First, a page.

Lt. Gov. Karyn Polito shakes hands with Lee Selectmen Chairman David Consolati after he said he was a Republican.
LEE, Mass. — Lt. Gov. Karyn Polito assured local officials here that she's making sure small towns have access to funding for projects critical to their growth.
"Often I am the voice of the communities outside of Boston to make sure that the dollars get to other places in the commonwealth and to partner with others private and public to get things done," the former Shrewsbury selectman and state representative said on Tuesday.
Polito was speaking at the completion of one of those projects — the million-dollar rehabilitation of Forest Street that was made possible by MassWorks funding specifically set aside for rural communities.
"In this case we were able to use 10 percent of the funds for rural communities, we have a specific carve out for investments in rural communities, that is populations under 7,000 people," she said. "The roadway is important to this community."
Forest Street is a connector between Route 20 in Lee and Tyringham, provides the only access to the state boat ramp on Goose Pond and is used by school buses and public safety vehicles. The project, done on time and under budget by local contractor LB Corp., was a complete reclamation with installation of culverts, drainage and guardrails.
"The last few years this was like the lunar landscape now it's paved with gold," joked state Rep. William "Smitty" Pignatelli, D-Lenox.
Pignatelli said this kind of infrastructure work is important for the economic development and growth of smaller towns.
State Sen. Adam Hinds, D-Pittsfield, agreed, saying small towns need this support to ensure there's not a growing gap between eastern and Western Massachusetts.
"There's a difference between how you handle smaller towns and rural areas," he said. "It's important that we have more programs like this."
Lee was one of four stops on the lieutenant governor's visit to the Berkshires; she'd spent about an hour each in Washington, Becket and Tyringham to learn how state funding was being used to advance broadband infrastructure.
"When we came into office there were 53 communities that were not on a pathway to doing so," Polito said. "We're now at eight remaining and the three communities that we visited today are making great progress ... soon we hope to see the construction broadband infrastructure in their communities."
Tyringham, along with Egremont, Hancock, Peru and Princeton, are benefiting from a $4.4 million grant to Charter Communications, through the Massachusetts Broadband Initiative, to complete the "last mile" in internet connections. Charter will deliver access to Spectrum cable television, internet and voice services ranging upward from 60 megabits per second.
Washington received $490,000, Becket $2.1 million and New Ashford $280,000 in Last Mile grants toward municipal solutions to broadband connections.
In Tyringham, Charter Communications Director of Government Affairs Anna Lucey said the company is working with Verizon and Eversource in installing the connections, although the signoffs from those utilities may take some time.
"All the utility companies will be aware of the priority of these projects by the administration and the good partners at the state who will be working for you to push things along," she said to the roundtable of local residents and officials including Pignatelli and Hinds. "Once those come back, we have a conservative estimate of a year to build the entire system."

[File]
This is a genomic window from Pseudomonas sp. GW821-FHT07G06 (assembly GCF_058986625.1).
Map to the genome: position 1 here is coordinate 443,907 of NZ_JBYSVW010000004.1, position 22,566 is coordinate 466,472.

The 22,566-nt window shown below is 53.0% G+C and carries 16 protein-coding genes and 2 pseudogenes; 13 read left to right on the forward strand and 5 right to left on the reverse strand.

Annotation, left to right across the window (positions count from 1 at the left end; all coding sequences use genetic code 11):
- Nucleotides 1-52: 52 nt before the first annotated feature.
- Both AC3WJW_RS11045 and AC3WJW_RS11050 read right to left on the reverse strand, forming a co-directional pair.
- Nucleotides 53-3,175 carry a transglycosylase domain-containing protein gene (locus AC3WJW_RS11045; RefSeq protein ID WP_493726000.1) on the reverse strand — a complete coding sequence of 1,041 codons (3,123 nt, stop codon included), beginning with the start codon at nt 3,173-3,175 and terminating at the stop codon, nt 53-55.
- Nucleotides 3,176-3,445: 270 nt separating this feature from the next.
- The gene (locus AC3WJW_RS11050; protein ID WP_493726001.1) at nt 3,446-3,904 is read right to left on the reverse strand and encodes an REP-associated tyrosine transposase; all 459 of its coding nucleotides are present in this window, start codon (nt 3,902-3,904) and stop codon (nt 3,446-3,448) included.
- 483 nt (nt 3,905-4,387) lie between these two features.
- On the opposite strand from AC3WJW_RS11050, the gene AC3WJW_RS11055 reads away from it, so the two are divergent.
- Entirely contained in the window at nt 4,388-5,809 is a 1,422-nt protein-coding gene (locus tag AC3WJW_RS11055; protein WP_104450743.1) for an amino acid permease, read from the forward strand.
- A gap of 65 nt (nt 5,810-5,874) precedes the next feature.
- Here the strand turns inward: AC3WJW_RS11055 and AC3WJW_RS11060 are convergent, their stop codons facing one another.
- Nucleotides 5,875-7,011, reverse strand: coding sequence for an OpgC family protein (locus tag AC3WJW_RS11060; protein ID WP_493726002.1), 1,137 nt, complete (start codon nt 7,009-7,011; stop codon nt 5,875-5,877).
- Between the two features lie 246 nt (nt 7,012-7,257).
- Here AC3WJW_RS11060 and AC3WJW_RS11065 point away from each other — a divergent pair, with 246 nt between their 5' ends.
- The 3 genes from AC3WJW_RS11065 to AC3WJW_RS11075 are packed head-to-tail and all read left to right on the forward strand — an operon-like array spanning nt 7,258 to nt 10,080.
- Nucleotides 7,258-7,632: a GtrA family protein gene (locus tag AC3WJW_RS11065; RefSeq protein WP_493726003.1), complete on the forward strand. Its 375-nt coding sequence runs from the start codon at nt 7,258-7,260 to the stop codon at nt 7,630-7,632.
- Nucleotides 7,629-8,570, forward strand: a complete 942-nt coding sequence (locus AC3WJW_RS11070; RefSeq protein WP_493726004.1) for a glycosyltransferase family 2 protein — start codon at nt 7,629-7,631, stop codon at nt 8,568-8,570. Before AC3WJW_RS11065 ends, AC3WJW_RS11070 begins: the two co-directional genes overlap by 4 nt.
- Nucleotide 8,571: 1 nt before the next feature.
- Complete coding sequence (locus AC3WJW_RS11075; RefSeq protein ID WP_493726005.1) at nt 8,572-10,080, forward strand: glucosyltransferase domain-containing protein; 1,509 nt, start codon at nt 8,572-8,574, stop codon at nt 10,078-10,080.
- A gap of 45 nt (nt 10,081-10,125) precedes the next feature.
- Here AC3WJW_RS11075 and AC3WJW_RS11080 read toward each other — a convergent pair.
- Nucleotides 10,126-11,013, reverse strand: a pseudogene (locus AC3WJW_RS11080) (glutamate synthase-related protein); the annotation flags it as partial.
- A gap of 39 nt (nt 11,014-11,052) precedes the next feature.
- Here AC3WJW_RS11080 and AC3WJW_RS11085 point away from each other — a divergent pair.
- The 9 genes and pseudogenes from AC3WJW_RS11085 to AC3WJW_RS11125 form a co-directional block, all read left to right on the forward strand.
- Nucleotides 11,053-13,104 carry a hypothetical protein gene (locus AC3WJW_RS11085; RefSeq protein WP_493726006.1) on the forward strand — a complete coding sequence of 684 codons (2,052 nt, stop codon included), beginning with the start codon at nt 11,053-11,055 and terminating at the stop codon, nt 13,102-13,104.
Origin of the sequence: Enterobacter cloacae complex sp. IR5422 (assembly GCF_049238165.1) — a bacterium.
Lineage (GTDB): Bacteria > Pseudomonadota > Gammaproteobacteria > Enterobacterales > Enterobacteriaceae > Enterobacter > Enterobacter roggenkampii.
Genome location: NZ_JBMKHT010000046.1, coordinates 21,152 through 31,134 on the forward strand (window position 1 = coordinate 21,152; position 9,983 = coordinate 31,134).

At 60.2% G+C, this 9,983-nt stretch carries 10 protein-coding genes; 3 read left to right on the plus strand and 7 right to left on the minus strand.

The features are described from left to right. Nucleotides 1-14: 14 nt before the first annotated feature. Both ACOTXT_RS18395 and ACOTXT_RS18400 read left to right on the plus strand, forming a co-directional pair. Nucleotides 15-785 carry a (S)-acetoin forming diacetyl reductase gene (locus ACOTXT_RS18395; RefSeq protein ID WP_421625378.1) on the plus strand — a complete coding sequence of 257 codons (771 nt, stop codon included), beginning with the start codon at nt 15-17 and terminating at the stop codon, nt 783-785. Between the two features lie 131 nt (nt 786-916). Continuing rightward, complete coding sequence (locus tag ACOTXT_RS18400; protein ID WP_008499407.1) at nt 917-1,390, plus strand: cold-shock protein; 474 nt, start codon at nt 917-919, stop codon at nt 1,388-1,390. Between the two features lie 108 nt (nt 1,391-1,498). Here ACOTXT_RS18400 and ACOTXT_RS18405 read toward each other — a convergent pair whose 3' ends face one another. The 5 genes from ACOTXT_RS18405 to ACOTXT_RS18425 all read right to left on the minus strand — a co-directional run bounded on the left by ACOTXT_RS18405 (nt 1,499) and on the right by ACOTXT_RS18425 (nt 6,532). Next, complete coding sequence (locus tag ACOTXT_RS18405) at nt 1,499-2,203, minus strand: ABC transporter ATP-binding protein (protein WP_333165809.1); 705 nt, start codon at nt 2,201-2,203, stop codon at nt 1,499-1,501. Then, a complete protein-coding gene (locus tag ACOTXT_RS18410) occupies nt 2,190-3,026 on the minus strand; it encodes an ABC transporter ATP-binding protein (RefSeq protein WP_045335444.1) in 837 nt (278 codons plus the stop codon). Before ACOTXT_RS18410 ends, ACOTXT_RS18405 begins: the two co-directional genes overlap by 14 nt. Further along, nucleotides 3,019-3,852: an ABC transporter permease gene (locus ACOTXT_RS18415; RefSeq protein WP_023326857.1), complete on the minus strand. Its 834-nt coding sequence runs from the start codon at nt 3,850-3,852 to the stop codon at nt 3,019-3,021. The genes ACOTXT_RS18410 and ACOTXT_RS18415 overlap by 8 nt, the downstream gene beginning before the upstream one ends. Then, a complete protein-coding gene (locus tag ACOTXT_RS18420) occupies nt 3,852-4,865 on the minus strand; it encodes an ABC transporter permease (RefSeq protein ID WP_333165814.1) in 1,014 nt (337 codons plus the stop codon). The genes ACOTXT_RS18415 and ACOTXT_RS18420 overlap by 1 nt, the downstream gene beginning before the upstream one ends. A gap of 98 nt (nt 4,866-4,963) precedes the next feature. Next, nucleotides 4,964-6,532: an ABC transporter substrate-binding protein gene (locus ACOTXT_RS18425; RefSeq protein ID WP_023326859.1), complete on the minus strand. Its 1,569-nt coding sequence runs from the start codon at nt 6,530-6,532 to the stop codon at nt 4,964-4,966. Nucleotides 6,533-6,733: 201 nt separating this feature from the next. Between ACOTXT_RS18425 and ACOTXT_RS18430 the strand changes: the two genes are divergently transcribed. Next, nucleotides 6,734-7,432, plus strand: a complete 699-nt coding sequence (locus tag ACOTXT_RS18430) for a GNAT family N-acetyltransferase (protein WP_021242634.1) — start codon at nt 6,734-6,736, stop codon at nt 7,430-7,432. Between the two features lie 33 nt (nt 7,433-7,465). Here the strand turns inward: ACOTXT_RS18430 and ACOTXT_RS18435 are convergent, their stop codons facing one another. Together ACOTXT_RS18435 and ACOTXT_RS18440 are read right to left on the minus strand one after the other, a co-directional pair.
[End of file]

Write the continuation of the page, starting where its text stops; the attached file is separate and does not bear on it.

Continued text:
Customers can pick from different packages, starting from $29.99 for the first two years.
Jen Salinetti of Woven Roots Farm said she needed reliable internet service for her business, and the current satellite service she has isn't enough.
There is no cost to the town for the buildout but Charter is only required to cover a minimum of 96 percent.
"In our public hearings, there was a strong sentiment that we should cover the whole town so we're going to swing back to Charter after this and see what it would cost to pick up the rest," Selectmen Chairman James Consolati said. "So there might be a cost to the town."
Polito later described the access to broadband as "transformational in terms of having the ability to grow their economy, to connect more students — younger and older — to educational online learning and from a safety standpoint, from an aging standpoint, having that connectivity is so critically important."
She said she Gov. Charlie Baker were impressed by the partnerships happening in the Berkshires, pointing to the towns of Lee and Lenox now sharing an administrative officer, Christopher J. Ketchen.
Lee Selectmen Chairman David Consolati said those partnerships also cross parties, as he and fellow Republican Polito shook hands across Democrat Pignatelli.
"He's one of the biggest persons I call to have help," he said of Pignatelli. "We work together. That's the way it should be. We're all working for the same goal: to deal with our communities and to try to put the best foot forward and have things that we need done."
Consolati said he'd pushed for more from Democratic Gov. Deval Patrick and while he thought the Baker administration was doing better, he was going to push for more from them as well.
"Lieutenant governor, you came from the same place I did," he said. "We shouldn't be satisfied. We should always push for the next step. Unless we push for that next step, we're failing."
And if she was interested in another infrastructure project, he had a big one the town's been pursuing for years: new sewer and water lines to the town's three vacant mills.
"Give me a call," Consolati said as Polito laughed. "We'll work it out."
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